Call for measles immune boost for babies

Experts say babies exposed to measles should be injected with antibodies to temporarily boost their immunity.

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Health Protection Agency (HPA) researchers have said that babies exposed to measles should be injected with antibodies to temporarily boost their immunity. The advice also suggests lowering the age at which the MMR vaccine can be given in an outbreak to six months.
Cases of measles in England and Wales rose by 36% in 2008, largely in children who were not fully vaccinated with the MMR.
The HPA wrote in Archives of Diseases in Childhood, that mothers now have vaccine-mediated immunity to measles rather than natural immunity, therefore protection in babies is less than it was.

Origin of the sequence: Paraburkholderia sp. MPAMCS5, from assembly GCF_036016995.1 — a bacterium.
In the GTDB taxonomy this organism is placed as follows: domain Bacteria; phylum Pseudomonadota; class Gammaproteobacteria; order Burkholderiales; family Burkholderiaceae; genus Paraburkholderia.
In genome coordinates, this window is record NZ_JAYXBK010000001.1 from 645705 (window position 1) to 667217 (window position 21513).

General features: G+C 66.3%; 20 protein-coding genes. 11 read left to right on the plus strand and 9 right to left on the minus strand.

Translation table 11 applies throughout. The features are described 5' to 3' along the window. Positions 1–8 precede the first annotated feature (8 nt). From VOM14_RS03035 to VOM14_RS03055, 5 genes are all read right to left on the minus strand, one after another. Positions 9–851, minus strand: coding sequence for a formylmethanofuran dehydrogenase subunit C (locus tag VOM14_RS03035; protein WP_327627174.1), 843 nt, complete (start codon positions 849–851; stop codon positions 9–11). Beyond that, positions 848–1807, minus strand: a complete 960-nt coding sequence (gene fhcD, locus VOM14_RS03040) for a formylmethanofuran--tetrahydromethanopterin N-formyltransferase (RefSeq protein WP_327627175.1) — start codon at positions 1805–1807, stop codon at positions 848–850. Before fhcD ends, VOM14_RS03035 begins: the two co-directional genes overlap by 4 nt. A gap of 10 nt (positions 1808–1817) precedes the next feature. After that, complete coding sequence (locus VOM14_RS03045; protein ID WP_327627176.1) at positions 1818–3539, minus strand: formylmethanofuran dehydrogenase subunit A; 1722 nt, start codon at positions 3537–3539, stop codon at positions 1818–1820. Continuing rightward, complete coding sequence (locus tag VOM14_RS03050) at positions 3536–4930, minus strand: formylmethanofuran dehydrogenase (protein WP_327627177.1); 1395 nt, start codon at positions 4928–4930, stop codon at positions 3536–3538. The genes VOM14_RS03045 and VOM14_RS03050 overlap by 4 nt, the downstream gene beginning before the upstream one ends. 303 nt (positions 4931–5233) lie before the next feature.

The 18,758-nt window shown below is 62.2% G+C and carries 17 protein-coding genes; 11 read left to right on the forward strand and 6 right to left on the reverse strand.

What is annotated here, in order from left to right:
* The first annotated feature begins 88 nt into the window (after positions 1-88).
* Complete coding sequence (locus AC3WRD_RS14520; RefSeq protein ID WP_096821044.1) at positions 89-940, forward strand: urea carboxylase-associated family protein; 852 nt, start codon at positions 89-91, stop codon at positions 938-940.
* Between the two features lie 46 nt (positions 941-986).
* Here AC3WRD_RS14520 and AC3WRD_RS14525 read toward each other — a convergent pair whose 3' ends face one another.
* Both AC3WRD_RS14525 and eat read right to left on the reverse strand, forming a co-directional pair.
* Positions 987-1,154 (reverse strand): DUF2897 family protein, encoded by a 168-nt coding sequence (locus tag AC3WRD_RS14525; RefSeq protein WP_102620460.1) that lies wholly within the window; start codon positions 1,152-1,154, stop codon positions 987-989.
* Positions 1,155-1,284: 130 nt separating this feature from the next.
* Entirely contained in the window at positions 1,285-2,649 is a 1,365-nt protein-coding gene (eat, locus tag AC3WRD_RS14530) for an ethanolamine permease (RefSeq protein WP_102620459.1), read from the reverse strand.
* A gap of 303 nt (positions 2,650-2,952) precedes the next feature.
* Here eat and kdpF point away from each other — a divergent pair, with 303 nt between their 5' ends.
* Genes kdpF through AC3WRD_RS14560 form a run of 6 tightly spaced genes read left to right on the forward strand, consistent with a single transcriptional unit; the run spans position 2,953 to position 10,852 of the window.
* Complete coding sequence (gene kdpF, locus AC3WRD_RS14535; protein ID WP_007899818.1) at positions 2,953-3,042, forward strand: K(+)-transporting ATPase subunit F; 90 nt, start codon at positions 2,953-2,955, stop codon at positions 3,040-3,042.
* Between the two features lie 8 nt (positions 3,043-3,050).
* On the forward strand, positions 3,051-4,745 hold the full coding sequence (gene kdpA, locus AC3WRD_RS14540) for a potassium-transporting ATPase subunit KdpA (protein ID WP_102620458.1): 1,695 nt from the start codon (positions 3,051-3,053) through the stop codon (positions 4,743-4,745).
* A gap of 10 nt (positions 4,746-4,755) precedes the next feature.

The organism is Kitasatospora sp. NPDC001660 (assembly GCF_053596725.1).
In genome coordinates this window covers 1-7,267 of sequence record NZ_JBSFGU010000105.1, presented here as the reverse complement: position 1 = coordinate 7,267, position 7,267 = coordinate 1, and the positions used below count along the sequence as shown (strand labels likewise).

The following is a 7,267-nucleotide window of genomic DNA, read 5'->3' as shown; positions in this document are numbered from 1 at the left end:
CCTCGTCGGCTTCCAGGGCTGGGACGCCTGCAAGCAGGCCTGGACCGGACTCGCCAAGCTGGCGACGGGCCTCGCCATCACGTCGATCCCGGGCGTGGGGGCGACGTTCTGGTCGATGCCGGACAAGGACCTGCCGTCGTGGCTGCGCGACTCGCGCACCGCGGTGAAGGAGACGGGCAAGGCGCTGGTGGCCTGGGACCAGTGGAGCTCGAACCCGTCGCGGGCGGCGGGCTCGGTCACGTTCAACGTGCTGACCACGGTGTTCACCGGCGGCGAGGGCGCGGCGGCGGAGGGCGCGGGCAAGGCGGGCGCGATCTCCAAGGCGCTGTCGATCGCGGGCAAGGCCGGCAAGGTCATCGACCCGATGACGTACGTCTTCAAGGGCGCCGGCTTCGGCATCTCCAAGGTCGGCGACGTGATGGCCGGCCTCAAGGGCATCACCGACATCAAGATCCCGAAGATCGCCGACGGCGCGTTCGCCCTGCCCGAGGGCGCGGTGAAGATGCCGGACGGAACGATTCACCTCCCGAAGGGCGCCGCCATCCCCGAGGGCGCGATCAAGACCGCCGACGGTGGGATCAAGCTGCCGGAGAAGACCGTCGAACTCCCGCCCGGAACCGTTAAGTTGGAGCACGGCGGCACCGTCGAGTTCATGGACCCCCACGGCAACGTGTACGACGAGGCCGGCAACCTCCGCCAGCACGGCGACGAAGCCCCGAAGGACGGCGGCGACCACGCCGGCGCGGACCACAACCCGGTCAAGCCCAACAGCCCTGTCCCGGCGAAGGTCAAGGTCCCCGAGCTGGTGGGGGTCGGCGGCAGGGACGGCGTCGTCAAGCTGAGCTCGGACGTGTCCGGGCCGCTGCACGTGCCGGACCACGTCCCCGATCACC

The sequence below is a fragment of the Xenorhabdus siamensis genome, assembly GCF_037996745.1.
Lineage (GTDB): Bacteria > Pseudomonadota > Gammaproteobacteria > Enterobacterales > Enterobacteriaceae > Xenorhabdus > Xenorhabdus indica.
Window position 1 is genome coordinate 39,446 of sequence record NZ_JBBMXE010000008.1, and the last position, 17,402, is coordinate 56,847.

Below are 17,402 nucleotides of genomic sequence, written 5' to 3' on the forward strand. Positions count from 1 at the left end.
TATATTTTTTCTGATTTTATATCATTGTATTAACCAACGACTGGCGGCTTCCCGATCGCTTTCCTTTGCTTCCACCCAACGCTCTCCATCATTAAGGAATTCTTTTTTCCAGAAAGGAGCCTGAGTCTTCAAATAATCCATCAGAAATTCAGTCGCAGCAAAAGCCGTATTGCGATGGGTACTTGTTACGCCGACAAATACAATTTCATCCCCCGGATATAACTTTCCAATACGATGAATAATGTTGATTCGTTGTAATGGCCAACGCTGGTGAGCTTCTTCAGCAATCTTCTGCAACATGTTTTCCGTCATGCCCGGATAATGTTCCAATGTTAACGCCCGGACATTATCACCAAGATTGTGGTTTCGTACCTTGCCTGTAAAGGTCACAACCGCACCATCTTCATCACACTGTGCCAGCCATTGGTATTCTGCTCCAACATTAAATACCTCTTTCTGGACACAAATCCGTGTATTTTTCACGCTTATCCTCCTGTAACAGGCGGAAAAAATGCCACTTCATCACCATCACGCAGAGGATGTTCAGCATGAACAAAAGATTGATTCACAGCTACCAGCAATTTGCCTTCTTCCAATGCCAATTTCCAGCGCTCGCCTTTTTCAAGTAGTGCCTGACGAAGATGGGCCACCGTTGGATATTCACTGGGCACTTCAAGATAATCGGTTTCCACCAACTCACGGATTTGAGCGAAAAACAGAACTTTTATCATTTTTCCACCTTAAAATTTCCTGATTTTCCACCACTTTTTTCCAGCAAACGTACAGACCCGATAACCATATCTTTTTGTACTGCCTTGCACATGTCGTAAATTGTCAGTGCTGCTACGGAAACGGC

By four to five months of age, only 25-45% of babies now have protective levels of measles antibodies.
Public confidence on the triple MMR vaccine dipped following research, which has since been discredited, which raised the possibility that the jab may be linked to an increased risk of autism.
Experts say that MMR uptake needs to hit 95% for herd immunity, but in England and Wales, uptake of the first of the two vaccine courses are still only 85%.

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